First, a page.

December 22,2009

China's 30-year CPI Growth Systemically, Greatly Under-counted

By Xu Yisheng

In

China's current statistical data system, CPI (consumer price index) is the most questioned. Recently, a spokesman from the National Bureau of Statistics said: "The change of CPI from negative to positive in November mainly resulted from increasing food and housing prices, and there is no inflation at present." This statement triggers dispute.

 

From the perspective of an ordinary citizen, we are not highly concerned about the CPI. What we care about is the purchasing power of our money and savings. If prices rise more than the increase of wages, savings or revenue, our purchasing power diminishes.

 

I would like to question CPI from the perspective of the purchasing power of money and review the 30 years of reform and opening up --- from 1978 onwards.

 

During that time there have been a lot of representative figures. In 1978 the national average monthly wage of workers was 51.25 yuan, and the annual average wage was 615 yuan. If a family member earned this wage, it could feed a whole family.

 

According to the National Bureau of Statistics, the cumulative increase of CPI over the past 30 years and 11 months to November, 2009, has been 5.7 times. Based on this index, the present average monthly wage of 292.1 yuan is equivalent of the purchasing power of 51.25 yuan of 1978. In fact, that 292.1 yuan doesn't equal the lowest social welfare insurance in Beijing in 2008 (390 yuan per month).

 

Let's look at the prices of some consumer goods.

 

Food:

In 1978, the price of flour was 0.185 to 0.22 yuan/jin (half a kg), while the flour price this month in Shanghai is 1.19 to 1.92 yuan/jin, a rise of 5.4 to 10.38 times.

 

In 1978, the pork price was 0.85 to 1 yuan/jin, while according to the China Price Information Network, the price of fresh pork (rib meat, lean meat) at the end of November in 2009 was 9.59-11.39 yuan/jin, up 9.59 to 13.4 times.

In 1978, hairtail, a sea fish, sold for 0.305 to 0.38 yuan/jin. According to the China Price Information Network, it was 8.08 yuan/jin by the end of November, up 21.3 to 26.5 times.

 

High-grade alcoholic drinks and tobacco:

In 1978 Zhonghua cigarettes were 0.55 yuan/box, and Maotai Liquor was 8 yuan/bottle, while the current prices are 57 yuan/box and 828 yuan/bottle, way up by 103.6 and 103.5 times.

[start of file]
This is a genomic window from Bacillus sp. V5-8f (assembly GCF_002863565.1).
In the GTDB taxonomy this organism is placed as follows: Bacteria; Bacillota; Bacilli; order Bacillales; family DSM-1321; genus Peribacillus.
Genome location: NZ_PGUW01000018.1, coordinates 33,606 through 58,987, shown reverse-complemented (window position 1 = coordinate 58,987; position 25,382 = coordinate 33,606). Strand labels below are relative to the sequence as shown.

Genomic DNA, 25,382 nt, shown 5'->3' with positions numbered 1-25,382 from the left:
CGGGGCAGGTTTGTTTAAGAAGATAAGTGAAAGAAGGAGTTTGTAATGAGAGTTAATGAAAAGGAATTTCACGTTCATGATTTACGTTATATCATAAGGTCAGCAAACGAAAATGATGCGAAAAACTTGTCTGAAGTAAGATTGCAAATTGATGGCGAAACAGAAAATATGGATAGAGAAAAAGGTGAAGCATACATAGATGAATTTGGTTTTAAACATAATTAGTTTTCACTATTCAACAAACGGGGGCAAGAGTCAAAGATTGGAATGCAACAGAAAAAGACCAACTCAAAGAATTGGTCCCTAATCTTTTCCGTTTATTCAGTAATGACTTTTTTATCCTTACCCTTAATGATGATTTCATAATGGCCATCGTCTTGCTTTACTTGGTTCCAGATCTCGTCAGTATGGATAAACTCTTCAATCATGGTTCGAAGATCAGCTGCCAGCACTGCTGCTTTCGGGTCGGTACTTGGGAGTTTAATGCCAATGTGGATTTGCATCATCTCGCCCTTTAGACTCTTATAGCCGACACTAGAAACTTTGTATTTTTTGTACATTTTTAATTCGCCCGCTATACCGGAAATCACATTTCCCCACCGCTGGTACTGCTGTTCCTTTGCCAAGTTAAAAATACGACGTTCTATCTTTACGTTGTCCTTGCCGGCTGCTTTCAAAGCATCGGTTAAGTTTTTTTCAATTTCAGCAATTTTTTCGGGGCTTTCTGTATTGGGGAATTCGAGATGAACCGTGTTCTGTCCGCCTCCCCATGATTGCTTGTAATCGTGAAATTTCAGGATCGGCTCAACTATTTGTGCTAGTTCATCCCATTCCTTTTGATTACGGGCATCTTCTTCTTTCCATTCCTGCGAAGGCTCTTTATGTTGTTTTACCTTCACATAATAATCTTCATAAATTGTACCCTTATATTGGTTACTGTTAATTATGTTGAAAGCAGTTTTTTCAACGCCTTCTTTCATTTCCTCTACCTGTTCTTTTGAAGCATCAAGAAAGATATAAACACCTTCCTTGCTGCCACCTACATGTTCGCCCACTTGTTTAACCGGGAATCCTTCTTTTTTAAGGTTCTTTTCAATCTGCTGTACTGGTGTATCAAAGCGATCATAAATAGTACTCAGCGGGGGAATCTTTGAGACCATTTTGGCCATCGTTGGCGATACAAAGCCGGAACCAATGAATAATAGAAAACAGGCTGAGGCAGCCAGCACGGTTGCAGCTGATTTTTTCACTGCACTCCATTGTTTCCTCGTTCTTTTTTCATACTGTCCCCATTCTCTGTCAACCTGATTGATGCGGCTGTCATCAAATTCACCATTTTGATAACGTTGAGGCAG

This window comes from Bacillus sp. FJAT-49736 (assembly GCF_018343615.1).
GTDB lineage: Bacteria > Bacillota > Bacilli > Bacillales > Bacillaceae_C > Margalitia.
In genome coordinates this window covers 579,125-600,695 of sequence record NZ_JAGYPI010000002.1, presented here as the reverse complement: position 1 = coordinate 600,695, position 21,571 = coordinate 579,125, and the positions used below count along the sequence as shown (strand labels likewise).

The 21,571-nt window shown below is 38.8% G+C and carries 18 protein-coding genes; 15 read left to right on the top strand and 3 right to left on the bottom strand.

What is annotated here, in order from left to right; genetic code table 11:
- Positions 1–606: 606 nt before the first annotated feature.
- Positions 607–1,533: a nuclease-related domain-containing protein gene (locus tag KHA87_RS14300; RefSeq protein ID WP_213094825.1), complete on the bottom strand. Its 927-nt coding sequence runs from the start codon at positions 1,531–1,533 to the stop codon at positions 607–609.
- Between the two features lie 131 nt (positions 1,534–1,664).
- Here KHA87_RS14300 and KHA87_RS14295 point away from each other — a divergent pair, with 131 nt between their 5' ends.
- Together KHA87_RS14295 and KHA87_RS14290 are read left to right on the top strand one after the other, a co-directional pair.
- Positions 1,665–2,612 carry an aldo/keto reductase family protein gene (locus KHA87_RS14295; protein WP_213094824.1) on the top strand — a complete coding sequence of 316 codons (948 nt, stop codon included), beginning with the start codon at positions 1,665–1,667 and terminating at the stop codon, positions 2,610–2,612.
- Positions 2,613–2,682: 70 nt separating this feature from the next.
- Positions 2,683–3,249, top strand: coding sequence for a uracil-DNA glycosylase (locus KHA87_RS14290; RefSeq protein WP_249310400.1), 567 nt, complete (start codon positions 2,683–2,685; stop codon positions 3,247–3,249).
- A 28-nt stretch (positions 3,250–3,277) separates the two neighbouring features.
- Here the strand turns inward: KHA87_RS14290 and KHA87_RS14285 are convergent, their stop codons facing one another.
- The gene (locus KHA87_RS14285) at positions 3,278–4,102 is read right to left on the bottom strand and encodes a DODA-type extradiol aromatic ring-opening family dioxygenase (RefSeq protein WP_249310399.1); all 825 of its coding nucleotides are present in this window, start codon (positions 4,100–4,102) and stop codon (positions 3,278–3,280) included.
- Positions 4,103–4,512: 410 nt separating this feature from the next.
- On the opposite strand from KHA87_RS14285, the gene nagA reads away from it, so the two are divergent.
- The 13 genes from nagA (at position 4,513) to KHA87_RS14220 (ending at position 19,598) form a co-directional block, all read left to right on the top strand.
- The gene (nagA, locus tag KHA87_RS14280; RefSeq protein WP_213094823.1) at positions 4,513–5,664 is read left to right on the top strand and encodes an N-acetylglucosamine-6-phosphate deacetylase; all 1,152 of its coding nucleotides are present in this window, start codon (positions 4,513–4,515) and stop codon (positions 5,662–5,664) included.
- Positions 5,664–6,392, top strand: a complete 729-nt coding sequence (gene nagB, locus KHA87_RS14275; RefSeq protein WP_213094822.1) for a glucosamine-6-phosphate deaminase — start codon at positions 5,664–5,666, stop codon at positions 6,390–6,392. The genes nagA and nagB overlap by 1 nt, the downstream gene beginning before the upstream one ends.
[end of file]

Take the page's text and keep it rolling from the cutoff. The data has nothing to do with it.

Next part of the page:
Clothing:

In 1978, a dress was 10 to 20 yuan, while at present it is 100 to 500 yuan, a rise of 5 to 50 times.

 

Transportation:

In 1978, Beijing subway fare was 0.1 yuan. The current price is 2 yuan, an increase of 20 times. (Beijing subway fare was actually 3 yuan before the price was lowered in order to encourage public transport.)

 

Medical care:

An operation for appendicitis in 1978 was 8 yuan. It is now 90 to 500 yuan, up 11.25-62.5 times.

 

Utilities:

In 1978, water was 0.12 yuan/ton, while the current price is 3.7 yuan/ton, an increase of 30.8 times.

 

In addition, because of the distribution system in 1978, urban housing was distributed according to plan. Now it is purchased based on citizens' own needs and finances. Before, education and medical care costs were very low. It is hard to measure their increase now.

 

It is quite plain even by these crude measures that an increase in CPI over the last 30+ of only 5.7 times is not credible. The problem is to what extent that number underestimates the decline in purchasing power of money?

 

How high a present wage buys the living standard achieved in 1978 with 51.25 yuan? In 2009, the minimum wage in Beijing is 900 yuan, and average monthly wage was 3726 yuan in 2008, which is 17.6 times and 72.7 times 51.25 yuan, respectively. If 3,000 yuan is used to measure purchasing power of 51.25 yuan in Beijing, it means 58 times, more than 10 times 5.7.

 

If CPI systematically underestimates the decline in purchasing power, it is of significance for the judgment of national well-being. The deposit interest rate over the past 30 years has always been coupled with CPI, and savers have supposedly received interest based on the CPI growth. If the ratio of CPI to the purchasing power of money is underestimated, it means that savers have suffered an enormous loss of purchasing power.

 

This is why people pursue other investment tracks when they perceive purchasing power of money declining, why investors' cash is pouring into already frothy stock and real estate markets.

 

 

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